Miscellaneous

Printing options

AbstractAlgebra supports printing to LaTeX using the MIME type "text/latex". To enable LaTeX rendering in Jupyter notebooks and query for the current state, use the following functions:

Updating the type diagrams

Updating the diagrams of the documentation can be done by modifying and running the script docs/create_type_diagrams.jl. Note that this requires the package Kroki.

Attributes

Often it is desirable to have a flexible way to attach additional data to mathematical structures such as groups, rings, fields, etc. beyond what the original implementation covers. To facilitate this, we provide an attributes system: for objects of suitable types, one may use set_attribute! to attach key-value pairs to the object, and query them using has_attribute, get_attribute and get_attribute!.

Attributes are supported for all singletons (i.e., instances of an empty struct type), as well as for instances of mutable struct type for which attribute storage was enabled. There are two ways to enable attribute storage for such types:

  1. By applying @attributes to a mutable struct declaration, storage is reserved inside that struct type itself (this increases the size of each struct by 8 bytes if no attributes are set).
  2. By applying @attributes to the name of a mutable struct type, methods are installed which store attributes to instances of the type in a WeakKeyDict outside the struct.
AbstractAlgebra.@attributesMacro
@attributes typedef

This is a helper macro that ensures that there is storage for attributes in the type declared in the expression typedef, which must be either a mutable struct definition expression, or the name of a mutable struct type.

The latter variant is useful to enable attribute storage for types defined in other packages. Note that @attributes is idempotent: when applied to a type for which attribute storage is already available, it does nothing.

For singleton types, attribute storage is also supported, and in fact always enabled. Thus it is not necessary to apply this macro to such a type.

Note

When applied to a struct definition this macro adds a new field to the struct. For structs without constructor, this will change the signature of the default inner constructor, which requires explicit values for every field, including the attribute storage field this macro adds. Usually it is thus preferable to add an explicit default constructor, as in the example below.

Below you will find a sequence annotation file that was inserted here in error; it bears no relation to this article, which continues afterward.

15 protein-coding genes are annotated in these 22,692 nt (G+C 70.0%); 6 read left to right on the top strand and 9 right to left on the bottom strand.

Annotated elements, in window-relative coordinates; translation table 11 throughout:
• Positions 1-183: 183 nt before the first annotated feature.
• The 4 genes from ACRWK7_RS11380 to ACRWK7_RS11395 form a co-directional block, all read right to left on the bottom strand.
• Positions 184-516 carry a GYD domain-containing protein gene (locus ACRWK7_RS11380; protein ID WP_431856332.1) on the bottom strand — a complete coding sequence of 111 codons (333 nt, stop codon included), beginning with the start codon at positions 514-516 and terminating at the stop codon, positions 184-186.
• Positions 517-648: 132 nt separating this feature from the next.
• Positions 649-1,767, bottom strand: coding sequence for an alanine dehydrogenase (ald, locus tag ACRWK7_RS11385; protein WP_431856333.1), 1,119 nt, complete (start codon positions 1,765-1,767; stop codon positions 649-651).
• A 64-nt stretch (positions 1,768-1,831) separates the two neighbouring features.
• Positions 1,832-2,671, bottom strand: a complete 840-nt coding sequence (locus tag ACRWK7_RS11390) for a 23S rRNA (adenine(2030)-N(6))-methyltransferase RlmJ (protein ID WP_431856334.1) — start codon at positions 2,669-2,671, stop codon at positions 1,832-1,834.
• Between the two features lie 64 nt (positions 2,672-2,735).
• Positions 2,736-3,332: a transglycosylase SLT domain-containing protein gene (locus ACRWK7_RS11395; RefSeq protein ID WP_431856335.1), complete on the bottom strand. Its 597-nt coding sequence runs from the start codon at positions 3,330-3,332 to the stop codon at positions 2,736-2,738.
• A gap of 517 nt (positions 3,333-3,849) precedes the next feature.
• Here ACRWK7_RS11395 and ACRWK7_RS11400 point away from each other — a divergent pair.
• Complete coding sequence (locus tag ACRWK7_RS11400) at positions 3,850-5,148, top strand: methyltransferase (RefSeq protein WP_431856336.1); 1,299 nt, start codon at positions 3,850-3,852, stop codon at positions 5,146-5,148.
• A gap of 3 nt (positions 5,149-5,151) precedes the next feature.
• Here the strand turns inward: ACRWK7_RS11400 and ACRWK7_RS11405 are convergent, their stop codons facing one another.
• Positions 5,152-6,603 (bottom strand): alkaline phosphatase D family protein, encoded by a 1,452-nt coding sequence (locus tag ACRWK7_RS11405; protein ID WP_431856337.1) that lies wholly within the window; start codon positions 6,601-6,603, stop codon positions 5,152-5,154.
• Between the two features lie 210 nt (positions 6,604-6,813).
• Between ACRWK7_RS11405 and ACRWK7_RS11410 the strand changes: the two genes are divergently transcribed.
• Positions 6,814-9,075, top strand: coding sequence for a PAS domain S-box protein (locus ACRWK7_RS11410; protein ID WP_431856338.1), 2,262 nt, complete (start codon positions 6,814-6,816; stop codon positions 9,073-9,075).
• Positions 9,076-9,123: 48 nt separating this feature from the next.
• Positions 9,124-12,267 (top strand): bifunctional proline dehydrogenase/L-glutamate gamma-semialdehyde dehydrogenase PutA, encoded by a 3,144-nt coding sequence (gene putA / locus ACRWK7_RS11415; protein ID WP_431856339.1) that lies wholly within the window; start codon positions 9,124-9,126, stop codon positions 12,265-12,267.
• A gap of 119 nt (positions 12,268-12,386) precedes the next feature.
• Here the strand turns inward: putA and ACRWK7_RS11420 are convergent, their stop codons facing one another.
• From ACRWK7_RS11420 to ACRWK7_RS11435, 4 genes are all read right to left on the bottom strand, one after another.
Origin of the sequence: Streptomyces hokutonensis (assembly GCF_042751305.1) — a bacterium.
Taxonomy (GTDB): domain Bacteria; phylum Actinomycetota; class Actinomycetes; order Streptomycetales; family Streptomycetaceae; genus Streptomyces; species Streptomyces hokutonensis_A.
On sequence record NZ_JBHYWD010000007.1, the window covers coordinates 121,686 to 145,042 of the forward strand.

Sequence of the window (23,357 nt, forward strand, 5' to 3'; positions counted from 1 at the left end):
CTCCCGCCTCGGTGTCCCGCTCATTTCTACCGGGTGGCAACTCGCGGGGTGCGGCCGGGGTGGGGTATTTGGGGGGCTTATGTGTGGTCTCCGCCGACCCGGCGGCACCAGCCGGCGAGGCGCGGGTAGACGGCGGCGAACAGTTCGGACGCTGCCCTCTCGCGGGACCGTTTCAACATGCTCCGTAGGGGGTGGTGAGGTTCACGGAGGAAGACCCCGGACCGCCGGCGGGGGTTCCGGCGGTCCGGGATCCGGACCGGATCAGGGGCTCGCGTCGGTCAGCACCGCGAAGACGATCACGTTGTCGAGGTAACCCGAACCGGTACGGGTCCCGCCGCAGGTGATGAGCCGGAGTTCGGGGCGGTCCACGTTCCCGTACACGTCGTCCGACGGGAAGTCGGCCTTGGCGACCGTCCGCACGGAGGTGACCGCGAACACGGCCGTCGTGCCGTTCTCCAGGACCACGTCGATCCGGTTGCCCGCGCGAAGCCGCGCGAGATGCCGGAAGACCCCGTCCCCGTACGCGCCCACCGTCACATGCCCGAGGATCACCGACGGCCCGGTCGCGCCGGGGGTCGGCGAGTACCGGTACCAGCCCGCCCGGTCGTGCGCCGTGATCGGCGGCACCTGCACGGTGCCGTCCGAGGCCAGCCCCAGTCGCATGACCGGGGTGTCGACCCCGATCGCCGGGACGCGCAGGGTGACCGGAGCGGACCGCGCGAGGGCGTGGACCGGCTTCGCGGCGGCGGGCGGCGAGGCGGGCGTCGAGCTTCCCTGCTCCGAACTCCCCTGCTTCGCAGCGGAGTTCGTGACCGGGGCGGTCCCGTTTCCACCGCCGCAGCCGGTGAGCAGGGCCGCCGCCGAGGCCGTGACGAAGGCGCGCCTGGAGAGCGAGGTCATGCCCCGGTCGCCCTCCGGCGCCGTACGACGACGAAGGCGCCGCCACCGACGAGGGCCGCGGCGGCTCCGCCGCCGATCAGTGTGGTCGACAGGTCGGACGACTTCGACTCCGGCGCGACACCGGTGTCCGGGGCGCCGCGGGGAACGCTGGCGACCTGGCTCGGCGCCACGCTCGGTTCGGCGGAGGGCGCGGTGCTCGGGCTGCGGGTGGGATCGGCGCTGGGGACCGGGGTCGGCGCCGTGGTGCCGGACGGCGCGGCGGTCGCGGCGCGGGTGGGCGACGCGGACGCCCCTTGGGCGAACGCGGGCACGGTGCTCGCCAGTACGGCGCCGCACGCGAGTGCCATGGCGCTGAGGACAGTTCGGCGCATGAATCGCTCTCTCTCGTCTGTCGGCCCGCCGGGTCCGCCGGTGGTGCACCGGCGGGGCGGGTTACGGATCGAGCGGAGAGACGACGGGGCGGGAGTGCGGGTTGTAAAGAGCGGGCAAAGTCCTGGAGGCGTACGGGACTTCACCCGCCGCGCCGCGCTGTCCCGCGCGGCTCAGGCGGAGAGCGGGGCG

Examples

Applying the macro to a struct definition results in internal storage of the attributes:

julia> @attributes mutable struct MyGroup
           order::Int
           MyGroup(order::Int) = new(order)
       end

julia> G = MyGroup(5)
MyGroup(5, #undef)

julia> set_attribute!(G, :isfinite, :true)

julia> get_attribute(G, :isfinite)
true

Applying the macro to a typename results in external storage of the attributes:

julia> mutable struct MyOtherGroup
           order::Int
           MyOtherGroup(order::Int) = new(order)
       end

julia> @attributes MyOtherGroup

julia> G = MyOtherGroup(5)
MyOtherGroup(5)

julia> set_attribute!(G, :isfinite, :true)

julia> get_attribute(G, :isfinite)
true
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AbstractAlgebra.@attrMacro
@attr [RetType] funcdef

This macro is applied to the definition of a unary function, and enables caching ("memoization") of its return values based on the argument. This assumes the argument supports attribute storing (see @attributes) via get_attribute!.

The name of the function is used as name for the underlying attribute.

Effectively, this turns code like this:

@attr function RetType myattr(obj::Foo)
   # ... expensive computation
   return result
end

into something essentially equivalent to this:

function myattr(obj::Foo)
  return get_attribute!(obj, :myattr) do
    # ... expensive computation
    return result
  end::RetType
end

Examples

julia> @attributes mutable struct Foo
           x::Int
           Foo(x::Int) = new(x)
       end;

julia> @attr Int function myattr(obj::Foo)
                println("Performing expensive computation")
                return factorial(obj.x)
             end;

julia> obj = Foo(5);

julia> myattr(obj)
Performing expensive computation
120

julia> myattr(obj) # second time uses the cached result
120
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AbstractAlgebra.get_attributeFunction
get_attribute(f::Function, G::Any, attr::Symbol)

Return the value stored for the attribute attr, or if no value has been set, return f().

This is intended to be called using do block syntax.

get_attribute(obj, attr) do
    # default value calculated here if needed
    ...
end
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get_attribute(G::Any, attr::Symbol, default::Any = nothing)

Return the value stored for the attribute attr, or if no value has been set, return default.

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AbstractAlgebra.get_attribute!Function
get_attribute!(f::Function, G::Any, attr::Symbol)

Return the value stored for the attribute attr of G, or if no value has been set, store key => f() and return f().

This is intended to be called using do block syntax.

get_attribute!(obj, attr) do
    # default value calculated here if needed
    ...
end
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get_attribute!(G::Any, attr::Symbol, default::Any)

Return the value stored for the attribute attr of G, or if no value has been set, store key => default, and return default.

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AbstractAlgebra.set_attribute!Function
set_attribute!(G::Any, data::Pair{Symbol, <:Any}...)

Attach the given sequence of key=>value pairs as attributes of G.

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set_attribute!(G::Any, attr::Symbol, value::Any)

Attach the given value as attribute attr of G.

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